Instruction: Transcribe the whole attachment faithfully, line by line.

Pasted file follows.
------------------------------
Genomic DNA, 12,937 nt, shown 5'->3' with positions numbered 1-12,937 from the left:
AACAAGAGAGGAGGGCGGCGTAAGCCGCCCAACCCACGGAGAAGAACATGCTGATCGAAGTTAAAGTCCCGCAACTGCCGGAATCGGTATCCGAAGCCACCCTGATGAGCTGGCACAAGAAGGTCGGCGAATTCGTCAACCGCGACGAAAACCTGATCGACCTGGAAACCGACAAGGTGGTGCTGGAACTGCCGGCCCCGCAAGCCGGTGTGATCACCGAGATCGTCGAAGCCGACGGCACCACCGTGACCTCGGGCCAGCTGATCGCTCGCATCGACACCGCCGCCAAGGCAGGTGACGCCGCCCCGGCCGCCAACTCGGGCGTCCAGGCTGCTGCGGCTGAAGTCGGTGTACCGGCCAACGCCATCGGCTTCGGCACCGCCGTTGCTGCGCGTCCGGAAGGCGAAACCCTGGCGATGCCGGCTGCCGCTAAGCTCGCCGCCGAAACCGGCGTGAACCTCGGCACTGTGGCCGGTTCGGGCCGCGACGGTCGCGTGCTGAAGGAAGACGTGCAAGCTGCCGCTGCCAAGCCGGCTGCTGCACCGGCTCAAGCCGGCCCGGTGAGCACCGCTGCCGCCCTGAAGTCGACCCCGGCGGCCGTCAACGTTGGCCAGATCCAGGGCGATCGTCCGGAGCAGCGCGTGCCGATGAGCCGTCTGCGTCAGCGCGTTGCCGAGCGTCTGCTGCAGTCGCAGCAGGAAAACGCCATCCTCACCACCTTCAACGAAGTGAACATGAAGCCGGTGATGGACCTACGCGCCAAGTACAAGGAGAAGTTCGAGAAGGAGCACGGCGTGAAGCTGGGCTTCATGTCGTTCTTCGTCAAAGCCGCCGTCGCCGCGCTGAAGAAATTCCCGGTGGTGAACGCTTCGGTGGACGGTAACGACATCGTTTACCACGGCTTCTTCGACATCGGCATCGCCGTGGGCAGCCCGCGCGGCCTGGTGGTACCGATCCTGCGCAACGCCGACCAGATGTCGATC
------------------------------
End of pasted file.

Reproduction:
Genomic DNA, 12,937 nt, shown 5'->3' with positions numbered 1-12,937 from the left:
AACAAGAGAGGAGGGCGGCGTAAGCCGCCCAACCCACGGAGAAGAACATGCTGATCGAAGTTAAAGTCCCGCAACTGCCGGAATCGGTATCCGAAGCCACCCTGATGAGCTGGCACAAGAAGGTCGGCGAATTCGTCAACCGCGACGAAAACCTGATCGACCTGGAAACCGACAAGGTGGTGCTGGAACTGCCGGCCCCGCAAGCCGGTGTGATCACCGAGATCGTCGAAGCCGACGGCACCACCGTGACCTCGGGCCAGCTGATCGCTCGCATCGACACCGCCGCCAAGGCAGGTGACGCCGCCCCGGCCGCCAACTCGGGCGTCCAGGCTGCTGCGGCTGAAGTCGGTGTACCGGCCAACGCCATCGGCTTCGGCACCGCCGTTGCTGCGCGTCCGGAAGGCGAAACCCTGGCGATGCCGGCTGCCGCTAAGCTCGCCGCCGAAACCGGCGTGAACCTCGGCACTGTGGCCGGTTCGGGCCGCGACGGTCGCGTGCTGAAGGAAGACGTGCAAGCTGCCGCTGCCAAGCCGGCTGCTGCACCGGCTCAAGCCGGCCCGGTGAGCACCGCTGCCGCCCTGAAGTCGACCCCGGCGGCCGTCAACGTTGGCCAGATCCAGGGCGATCGTCCGGAGCAGCGCGTGCCGATGAGCCGTCTGCGTCAGCGCGTTGCCGAGCGTCTGCTGCAGTCGCAGCAGGAAAACGCCATCCTCACCACCTTCAACGAAGTGAACATGAAGCCGGTGATGGACCTACGCGCCAAGTACAAGGAGAAGTTCGAGAAGGAGCACGGCGTGAAGCTGGGCTTCATGTCGTTCTTCGTCAAAGCCGCCGTCGCCGCGCTGAAGAAATTCCCGGTGGTGAACGCTTCGGTGGACGGTAACGACATCGTTTACCACGGCTTCTTCGACATCGGCATCGCCGTGGGCAGCCCGCGCGGCCTGGTGGTACCGATCCTGCGCAACGCCGACCAGATGTCGATC